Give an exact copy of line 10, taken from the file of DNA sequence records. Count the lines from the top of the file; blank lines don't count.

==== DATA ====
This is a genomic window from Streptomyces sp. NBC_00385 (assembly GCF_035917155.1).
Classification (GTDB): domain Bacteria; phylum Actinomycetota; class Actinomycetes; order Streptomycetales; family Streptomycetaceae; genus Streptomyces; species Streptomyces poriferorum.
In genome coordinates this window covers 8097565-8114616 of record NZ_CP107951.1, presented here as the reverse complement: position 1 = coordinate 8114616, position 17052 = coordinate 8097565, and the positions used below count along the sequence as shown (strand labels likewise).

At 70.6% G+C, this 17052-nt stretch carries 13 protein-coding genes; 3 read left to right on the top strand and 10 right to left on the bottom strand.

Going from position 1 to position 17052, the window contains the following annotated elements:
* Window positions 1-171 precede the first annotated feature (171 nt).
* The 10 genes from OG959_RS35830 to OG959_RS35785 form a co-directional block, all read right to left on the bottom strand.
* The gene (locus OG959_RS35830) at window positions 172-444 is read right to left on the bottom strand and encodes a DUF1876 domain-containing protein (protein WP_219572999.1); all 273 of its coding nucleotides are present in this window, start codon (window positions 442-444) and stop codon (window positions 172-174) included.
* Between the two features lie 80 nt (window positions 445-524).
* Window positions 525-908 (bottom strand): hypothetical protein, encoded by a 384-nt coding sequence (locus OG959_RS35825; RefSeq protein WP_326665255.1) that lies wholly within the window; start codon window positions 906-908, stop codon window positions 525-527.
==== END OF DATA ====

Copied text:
* Window positions 525-908 (bottom strand): hypothetical protein, encoded by a 384-nt coding sequence (locus OG959_RS35825; RefSeq protein WP_326665255.1) that lies wholly within the window; start codon window positions 906-908, stop codon window positions 525-527.